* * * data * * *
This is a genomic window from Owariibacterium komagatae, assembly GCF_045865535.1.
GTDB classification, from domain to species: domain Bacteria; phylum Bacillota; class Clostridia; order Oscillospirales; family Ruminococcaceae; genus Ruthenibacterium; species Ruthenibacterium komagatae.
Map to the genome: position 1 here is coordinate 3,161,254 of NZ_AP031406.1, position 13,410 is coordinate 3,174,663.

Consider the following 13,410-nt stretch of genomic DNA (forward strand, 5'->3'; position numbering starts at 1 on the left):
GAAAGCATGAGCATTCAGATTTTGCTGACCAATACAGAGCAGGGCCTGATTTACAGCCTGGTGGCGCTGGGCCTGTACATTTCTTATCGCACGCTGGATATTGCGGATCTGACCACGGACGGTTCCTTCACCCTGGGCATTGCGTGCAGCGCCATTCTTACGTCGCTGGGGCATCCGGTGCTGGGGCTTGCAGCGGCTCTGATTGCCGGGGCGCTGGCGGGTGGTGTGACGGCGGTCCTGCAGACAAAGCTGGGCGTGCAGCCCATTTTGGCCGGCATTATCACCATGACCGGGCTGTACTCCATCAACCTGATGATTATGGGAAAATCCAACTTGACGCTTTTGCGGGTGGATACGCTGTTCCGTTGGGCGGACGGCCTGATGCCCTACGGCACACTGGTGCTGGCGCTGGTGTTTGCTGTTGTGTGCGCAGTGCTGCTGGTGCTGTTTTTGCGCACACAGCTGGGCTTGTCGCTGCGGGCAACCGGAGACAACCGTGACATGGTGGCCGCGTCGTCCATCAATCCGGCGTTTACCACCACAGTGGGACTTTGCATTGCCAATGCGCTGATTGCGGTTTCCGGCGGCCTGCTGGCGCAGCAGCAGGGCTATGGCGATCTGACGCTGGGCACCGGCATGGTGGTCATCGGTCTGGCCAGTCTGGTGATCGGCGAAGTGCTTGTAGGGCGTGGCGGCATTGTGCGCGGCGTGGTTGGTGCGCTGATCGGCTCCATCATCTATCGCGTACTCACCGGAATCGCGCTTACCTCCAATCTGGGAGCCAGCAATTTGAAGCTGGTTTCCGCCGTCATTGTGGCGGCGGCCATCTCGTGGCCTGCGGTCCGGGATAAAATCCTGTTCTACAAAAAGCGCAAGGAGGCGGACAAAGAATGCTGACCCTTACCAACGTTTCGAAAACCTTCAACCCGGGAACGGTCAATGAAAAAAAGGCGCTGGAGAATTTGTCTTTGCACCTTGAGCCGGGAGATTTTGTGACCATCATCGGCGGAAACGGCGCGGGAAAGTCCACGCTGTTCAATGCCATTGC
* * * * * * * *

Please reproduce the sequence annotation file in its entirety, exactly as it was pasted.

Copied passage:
This is a genomic window from Owariibacterium komagatae, assembly GCF_045865535.1.
GTDB classification, from domain to species: domain Bacteria; phylum Bacillota; class Clostridia; order Oscillospirales; family Ruminococcaceae; genus Ruthenibacterium; species Ruthenibacterium komagatae.
Map to the genome: position 1 here is coordinate 3,161,254 of NZ_AP031406.1, position 13,410 is coordinate 3,174,663.

Consider the following 13,410-nt stretch of genomic DNA (forward strand, 5'->3'; position numbering starts at 1 on the left):
GAAAGCATGAGCATTCAGATTTTGCTGACCAATACAGAGCAGGGCCTGATTTACAGCCTGGTGGCGCTGGGCCTGTACATTTCTTATCGCACGCTGGATATTGCGGATCTGACCACGGACGGTTCCTTCACCCTGGGCATTGCGTGCAGCGCCATTCTTACGTCGCTGGGGCATCCGGTGCTGGGGCTTGCAGCGGCTCTGATTGCCGGGGCGCTGGCGGGTGGTGTGACGGCGGTCCTGCAGACAAAGCTGGGCGTGCAGCCCATTTTGGCCGGCATTATCACCATGACCGGGCTGTACTCCATCAACCTGATGATTATGGGAAAATCCAACTTGACGCTTTTGCGGGTGGATACGCTGTTCCGTTGGGCGGACGGCCTGATGCCCTACGGCACACTGGTGCTGGCGCTGGTGTTTGCTGTTGTGTGCGCAGTGCTGCTGGTGCTGTTTTTGCGCACACAGCTGGGCTTGTCGCTGCGGGCAACCGGAGACAACCGTGACATGGTGGCCGCGTCGTCCATCAATCCGGCGTTTACCACCACAGTGGGACTTTGCATTGCCAATGCGCTGATTGCGGTTTCCGGCGGCCTGCTGGCGCAGCAGCAGGGCTATGGCGATCTGACGCTGGGCACCGGCATGGTGGTCATCGGTCTGGCCAGTCTGGTGATCGGCGAAGTGCTTGTAGGGCGTGGCGGCATTGTGCGCGGCGTGGTTGGTGCGCTGATCGGCTCCATCATCTATCGCGTACTCACCGGAATCGCGCTTACCTCCAATCTGGGAGCCAGCAATTTGAAGCTGGTTTCCGCCGTCATTGTGGCGGCGGCCATCTCGTGGCCTGCGGTCCGGGATAAAATCCTGTTCTACAAAAAGCGCAAGGAGGCGGACAAAGAATGCTGACCCTTACCAACGTTTCGAAAACCTTCAACCCGGGAACGGTCAATGAAAAAAAGGCGCTGGAGAATTTGTCTTTGCACCTTGAGCCGGGAGATTTTGTGACCATCATCGGCGGAAACGGCGCGGGAAAGTCCACGCTGTTCAATGCCATTGC